Gaia and I went back to Dance Wave to try "Toddler Time". "Toddler Time" is a class for 12-20 month olds. (Dance Waves's Busy Babies is for 9-12 months).
The director of Dance Waves recognized me from the Busy Babies class and she asked me if I liked it. I said, "The yoga mats aren't enought cushion for babies 9-12 months and since my daughter is a crawler, circle time for her wouldn't be in a circle until she learns what a circle is." I told her that I was looking forward to trying "Toddler Time".
"Toddler Time" is taught by Juli Greenberg. The class began with writing and handing out name tags to the parents and children. One toddler fell asleep in its stroller. Juli told the mom to park her baby in the corner. The mom put the baby in the corner next to the stereo and giant speakers.
Juli placed colorful plastic circles on the wooden floor for the parents to sit on with their babies/toddlers. The babies/toddlers liked to pick up the circles and put them in thier mouth. Juli walked over the the stereo and turned on the the music. The volume level was unfortunately set very high. The mother of the sleeping baby ran to her sleeping child in the stroller and strolled him to the other side of the room. The baby didn't wake up at all!
Juli sang a few songs. Some of the songs were familiar. Juli sang "Shake Your Sillies Out" by The Wiggles. Juli had the parents walk the babies/toddlers in a circle until I broke a sweat. She was into parents moving as much as the babies/toddlers. As the mother's/caregivers danced around the room, some babies pointed to the toys on the shelf and wanted to play with them. A baby was so eager to play with a toy that she found a pair of shoes and played with those until her mother put them high up on the shelf. Juli read a story about a frog and played with a puppet frog and the children liked that. The children walked up to Juli and pointed to the pictures in the book. One toddler knocked over a baby and the baby hit the back of head on the wooden floor. The mother of the toddler did not say sorry and whispered to her friend, "She barely touched her."
Toward the end of the story, some children were tackling each other and one girl spun around and fell hard on the wooden floor. Juli told the parents that children shouldn't wear socks while in class.
The class ended with a get-to-know-you session. The parents introduced themselves. Juli ended the class by saying that this was her first time working child this age group (12-20 months) and that would be a learning experience for her.
Tuesday, September 15, 2009
Gaia and I stayed local and strolled to @Dancewave located @45 4th Avenue, Brooklyn. www.dancewave.com
When we walk into the studio there were a few yoga mats layed out on the wooden floor with plastic toys on the yoga mats. Gaby starts the class by writing out and giving us name tags.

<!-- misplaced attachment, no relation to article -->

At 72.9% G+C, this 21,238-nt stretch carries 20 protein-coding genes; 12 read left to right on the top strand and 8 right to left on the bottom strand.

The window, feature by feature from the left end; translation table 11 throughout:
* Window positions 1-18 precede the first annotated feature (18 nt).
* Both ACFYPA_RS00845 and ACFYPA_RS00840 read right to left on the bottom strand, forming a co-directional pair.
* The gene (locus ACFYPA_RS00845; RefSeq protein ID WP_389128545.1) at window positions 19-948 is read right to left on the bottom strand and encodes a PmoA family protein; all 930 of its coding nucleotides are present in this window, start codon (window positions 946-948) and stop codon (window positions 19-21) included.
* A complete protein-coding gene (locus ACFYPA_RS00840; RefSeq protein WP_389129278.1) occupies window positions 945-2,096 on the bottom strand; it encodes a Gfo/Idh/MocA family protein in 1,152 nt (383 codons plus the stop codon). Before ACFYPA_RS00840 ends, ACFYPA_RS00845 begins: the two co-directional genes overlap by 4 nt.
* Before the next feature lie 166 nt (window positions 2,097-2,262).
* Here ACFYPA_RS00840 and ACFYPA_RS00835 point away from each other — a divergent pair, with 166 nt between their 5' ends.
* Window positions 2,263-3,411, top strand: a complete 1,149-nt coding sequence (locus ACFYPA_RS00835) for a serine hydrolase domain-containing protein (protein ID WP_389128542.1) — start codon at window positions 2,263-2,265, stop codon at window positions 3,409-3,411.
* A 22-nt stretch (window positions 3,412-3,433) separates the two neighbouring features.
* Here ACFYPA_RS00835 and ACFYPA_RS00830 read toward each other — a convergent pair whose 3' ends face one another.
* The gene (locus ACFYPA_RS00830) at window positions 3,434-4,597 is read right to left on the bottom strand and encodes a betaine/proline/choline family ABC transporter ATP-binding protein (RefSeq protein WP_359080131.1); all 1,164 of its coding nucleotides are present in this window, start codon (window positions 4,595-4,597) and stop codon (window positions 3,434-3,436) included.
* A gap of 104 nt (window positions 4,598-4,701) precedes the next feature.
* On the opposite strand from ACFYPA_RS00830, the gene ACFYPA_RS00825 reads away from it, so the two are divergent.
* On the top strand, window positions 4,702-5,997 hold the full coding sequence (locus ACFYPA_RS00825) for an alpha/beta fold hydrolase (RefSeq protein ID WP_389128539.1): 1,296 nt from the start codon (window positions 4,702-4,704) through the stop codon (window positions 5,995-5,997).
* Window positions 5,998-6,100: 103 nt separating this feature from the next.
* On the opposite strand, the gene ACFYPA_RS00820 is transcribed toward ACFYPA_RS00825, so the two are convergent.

Gaby tells us that the children will have 20 minuntes of "free play" The children played with various plastic toys. Gaby talks to parents and lets the free play go on for 30 minutes.
After "free play" we said good-bye to all the toys and sat in a circle and sang nursery rhymes. Gaby took out a parachute and played peek-a-boo. Gaby sang like a grandmother would. During the sing-a-long Gaia and Bee crawled around the studio and found a push toy that was not put away. They played with that until the end of the class.
The class cost averages out to be around $18.
Here is a video clip of the class. Listen to Gaby's phone ring. She stops the class to answer it.
Saturday, September 12, 2009
I've never been to a clothing swap. My friend Annie suggested we go. Annie is the mother of Bee. (Gaia's BFF) Check out her blog. http://coryandannienewyork.blogspot.com
At home, it was hard to decide which of Gaiai's clothes to give away. I took a deep breath and stuff two giant bags of her clothes without thinking twice. I kept her first Christmas dress and her Petite Bateau velour suits.
I had low expectations for the swap. What parents with taste, style and a "green" sense of conscienceness are going to schlep all they way Franklin Avenue to donate clothes for my daughter to romp around the Tot Lot in?
I arrived at Nairobi's Knapsack's one hour late because we were at a "Kids at Work" trail class at the Village Pre-School. If I got one or two decent items I'd be happy. Atleast I got rid of clothes she'll never wear again.
Nairobi's Knapsack was packed with parents and kids. The clothes was seperated by size and was decent. I didn't find any designer clothes like I find at Park Slope stoop sales but I found barely used Circo shirts, Children's Place leggings, Old Navy Sneakers and two Melissa and Doug puzzles. SCORE!
We enjoyed the refreshments. The co-sponser of the event was gogreenbabygo. gogreenbabygo is a Brooklyn based company devoted to whole organic living. www.gogreenbabygo.com They sell unique sweat shop free organic t-shirts.
They had gourmet red velver cupcakes by I ate 3 too many. Lily and Fig donated pecan cookies and no nut brownies. (So that the kids can enjoy them) The brownies were dry but edible. www.lillyandfig.com
The playspace was open. The parents met and mingled. It was like a Friday night bar scene if children ruled the world. I left well fed and my daughter left well played.
I'm sure word of mouth with turn Nairobi's Knapsack into an enclave for the pro-active parents of Prospect Heights.
Check out Nairobi's Knpasack